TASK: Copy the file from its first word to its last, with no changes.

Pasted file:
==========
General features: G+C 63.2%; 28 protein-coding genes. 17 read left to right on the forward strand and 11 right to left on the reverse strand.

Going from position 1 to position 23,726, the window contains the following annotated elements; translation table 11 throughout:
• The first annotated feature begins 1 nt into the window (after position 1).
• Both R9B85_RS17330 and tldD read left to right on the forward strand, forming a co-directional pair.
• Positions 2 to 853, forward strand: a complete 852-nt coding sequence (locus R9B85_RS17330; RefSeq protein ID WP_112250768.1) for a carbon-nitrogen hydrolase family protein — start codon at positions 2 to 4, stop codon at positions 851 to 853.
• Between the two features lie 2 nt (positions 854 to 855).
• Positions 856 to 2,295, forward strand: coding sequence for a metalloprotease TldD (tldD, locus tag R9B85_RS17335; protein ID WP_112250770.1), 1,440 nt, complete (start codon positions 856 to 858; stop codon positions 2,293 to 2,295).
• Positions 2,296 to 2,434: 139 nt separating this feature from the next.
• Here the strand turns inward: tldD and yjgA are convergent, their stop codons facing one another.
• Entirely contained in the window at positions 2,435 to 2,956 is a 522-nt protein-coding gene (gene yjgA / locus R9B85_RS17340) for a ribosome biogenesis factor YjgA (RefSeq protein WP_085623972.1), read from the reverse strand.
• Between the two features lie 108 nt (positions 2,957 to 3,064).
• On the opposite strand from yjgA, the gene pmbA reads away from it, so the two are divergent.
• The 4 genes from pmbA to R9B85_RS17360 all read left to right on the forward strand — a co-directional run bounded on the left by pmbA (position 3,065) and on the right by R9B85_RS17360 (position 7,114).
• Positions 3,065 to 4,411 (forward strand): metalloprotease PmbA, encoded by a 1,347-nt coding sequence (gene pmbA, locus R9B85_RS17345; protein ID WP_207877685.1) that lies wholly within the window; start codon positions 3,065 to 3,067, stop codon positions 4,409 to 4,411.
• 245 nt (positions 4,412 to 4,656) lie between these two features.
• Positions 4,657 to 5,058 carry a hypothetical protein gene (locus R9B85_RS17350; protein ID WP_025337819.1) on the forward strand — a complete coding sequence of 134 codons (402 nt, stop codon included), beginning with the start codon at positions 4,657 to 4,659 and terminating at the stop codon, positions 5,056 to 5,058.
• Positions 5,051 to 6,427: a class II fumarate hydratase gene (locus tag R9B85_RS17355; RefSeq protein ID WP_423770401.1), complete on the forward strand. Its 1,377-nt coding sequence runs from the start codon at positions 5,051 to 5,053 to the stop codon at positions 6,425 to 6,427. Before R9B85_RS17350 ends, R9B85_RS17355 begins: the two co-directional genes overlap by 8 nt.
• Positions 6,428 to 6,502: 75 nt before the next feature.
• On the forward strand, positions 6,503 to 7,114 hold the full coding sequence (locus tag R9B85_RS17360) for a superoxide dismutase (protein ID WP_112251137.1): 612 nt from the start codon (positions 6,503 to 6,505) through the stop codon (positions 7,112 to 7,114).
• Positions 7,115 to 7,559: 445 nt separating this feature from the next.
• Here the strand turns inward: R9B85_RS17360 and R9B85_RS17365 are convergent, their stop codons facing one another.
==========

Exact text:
General features: G+C 63.2%; 28 protein-coding genes. 17 read left to right on the forward strand and 11 right to left on the reverse strand.

Going from position 1 to position 23,726, the window contains the following annotated elements; translation table 11 throughout:
• The first annotated feature begins 1 nt into the window (after position 1).
• Both R9B85_RS17330 and tldD read left to right on the forward strand, forming a co-directional pair.
• Positions 2 to 853, forward strand: a complete 852-nt coding sequence (locus R9B85_RS17330; RefSeq protein ID WP_112250768.1) for a carbon-nitrogen hydrolase family protein — start codon at positions 2 to 4, stop codon at positions 851 to 853.
• Between the two features lie 2 nt (positions 854 to 855).
• Positions 856 to 2,295, forward strand: coding sequence for a metalloprotease TldD (tldD, locus tag R9B85_RS17335; protein ID WP_112250770.1), 1,440 nt, complete (start codon positions 856 to 858; stop codon positions 2,293 to 2,295).
• Positions 2,296 to 2,434: 139 nt separating this feature from the next.
• Here the strand turns inward: tldD and yjgA are convergent, their stop codons facing one another.
• Entirely contained in the window at positions 2,435 to 2,956 is a 522-nt protein-coding gene (gene yjgA / locus R9B85_RS17340) for a ribosome biogenesis factor YjgA (RefSeq protein WP_085623972.1), read from the reverse strand.
• Between the two features lie 108 nt (positions 2,957 to 3,064).
• On the opposite strand from yjgA, the gene pmbA reads away from it, so the two are divergent.
• The 4 genes from pmbA to R9B85_RS17360 all read left to right on the forward strand — a co-directional run bounded on the left by pmbA (position 3,065) and on the right by R9B85_RS17360 (position 7,114).
• Positions 3,065 to 4,411 (forward strand): metalloprotease PmbA, encoded by a 1,347-nt coding sequence (gene pmbA, locus R9B85_RS17345; protein ID WP_207877685.1) that lies wholly within the window; start codon positions 3,065 to 3,067, stop codon positions 4,409 to 4,411.
• 245 nt (positions 4,412 to 4,656) lie between these two features.
• Positions 4,657 to 5,058 carry a hypothetical protein gene (locus R9B85_RS17350; protein ID WP_025337819.1) on the forward strand — a complete coding sequence of 134 codons (402 nt, stop codon included), beginning with the start codon at positions 4,657 to 4,659 and terminating at the stop codon, positions 5,056 to 5,058.
• Positions 5,051 to 6,427: a class II fumarate hydratase gene (locus tag R9B85_RS17355; RefSeq protein ID WP_423770401.1), complete on the forward strand. Its 1,377-nt coding sequence runs from the start codon at positions 5,051 to 5,053 to the stop codon at positions 6,425 to 6,427. Before R9B85_RS17350 ends, R9B85_RS17355 begins: the two co-directional genes overlap by 8 nt.
• Positions 6,428 to 6,502: 75 nt before the next feature.
• On the forward strand, positions 6,503 to 7,114 hold the full coding sequence (locus tag R9B85_RS17360) for a superoxide dismutase (protein ID WP_112251137.1): 612 nt from the start codon (positions 6,503 to 6,505) through the stop codon (positions 7,112 to 7,114).
• Positions 7,115 to 7,559: 445 nt separating this feature from the next.
• Here the strand turns inward: R9B85_RS17360 and R9B85_RS17365 are convergent, their stop codons facing one another.